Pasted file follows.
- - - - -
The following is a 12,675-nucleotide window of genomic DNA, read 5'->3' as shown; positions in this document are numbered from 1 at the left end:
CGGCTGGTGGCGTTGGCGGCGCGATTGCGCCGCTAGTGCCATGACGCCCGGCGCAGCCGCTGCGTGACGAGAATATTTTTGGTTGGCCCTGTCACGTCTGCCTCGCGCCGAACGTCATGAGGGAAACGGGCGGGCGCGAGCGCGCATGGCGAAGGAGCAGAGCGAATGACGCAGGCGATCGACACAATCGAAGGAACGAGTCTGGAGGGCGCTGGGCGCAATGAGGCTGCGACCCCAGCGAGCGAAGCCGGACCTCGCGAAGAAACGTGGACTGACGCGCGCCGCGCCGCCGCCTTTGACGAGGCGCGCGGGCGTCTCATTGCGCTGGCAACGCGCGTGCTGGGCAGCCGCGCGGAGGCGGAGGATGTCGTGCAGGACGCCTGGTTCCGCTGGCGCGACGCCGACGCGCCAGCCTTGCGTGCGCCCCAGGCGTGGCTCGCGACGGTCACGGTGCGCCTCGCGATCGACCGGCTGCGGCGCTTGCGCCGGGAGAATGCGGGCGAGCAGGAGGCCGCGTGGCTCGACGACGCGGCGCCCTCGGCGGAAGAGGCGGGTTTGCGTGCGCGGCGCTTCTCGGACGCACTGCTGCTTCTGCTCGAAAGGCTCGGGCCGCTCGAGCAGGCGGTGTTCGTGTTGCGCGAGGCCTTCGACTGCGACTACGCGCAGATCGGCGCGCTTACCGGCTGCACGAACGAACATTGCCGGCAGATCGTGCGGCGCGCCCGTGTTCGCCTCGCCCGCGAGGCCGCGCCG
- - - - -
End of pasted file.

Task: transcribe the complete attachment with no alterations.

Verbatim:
The following is a 12,675-nucleotide window of genomic DNA, read 5'->3' as shown; positions in this document are numbered from 1 at the left end:
CGGCTGGTGGCGTTGGCGGCGCGATTGCGCCGCTAGTGCCATGACGCCCGGCGCAGCCGCTGCGTGACGAGAATATTTTTGGTTGGCCCTGTCACGTCTGCCTCGCGCCGAACGTCATGAGGGAAACGGGCGGGCGCGAGCGCGCATGGCGAAGGAGCAGAGCGAATGACGCAGGCGATCGACACAATCGAAGGAACGAGTCTGGAGGGCGCTGGGCGCAATGAGGCTGCGACCCCAGCGAGCGAAGCCGGACCTCGCGAAGAAACGTGGACTGACGCGCGCCGCGCCGCCGCCTTTGACGAGGCGCGCGGGCGTCTCATTGCGCTGGCAACGCGCGTGCTGGGCAGCCGCGCGGAGGCGGAGGATGTCGTGCAGGACGCCTGGTTCCGCTGGCGCGACGCCGACGCGCCAGCCTTGCGTGCGCCCCAGGCGTGGCTCGCGACGGTCACGGTGCGCCTCGCGATCGACCGGCTGCGGCGCTTGCGCCGGGAGAATGCGGGCGAGCAGGAGGCCGCGTGGCTCGACGACGCGGCGCCCTCGGCGGAAGAGGCGGGTTTGCGTGCGCGGCGCTTCTCGGACGCACTGCTGCTTCTGCTCGAAAGGCTCGGGCCGCTCGAGCAGGCGGTGTTCGTGTTGCGCGAGGCCTTCGACTGCGACTACGCGCAGATCGGCGCGCTTACCGGCTGCACGAACGAACATTGCCGGCAGATCGTGCGGCGCGCCCGTGTTCGCCTCGCCCGCGAGGCCGCGCCG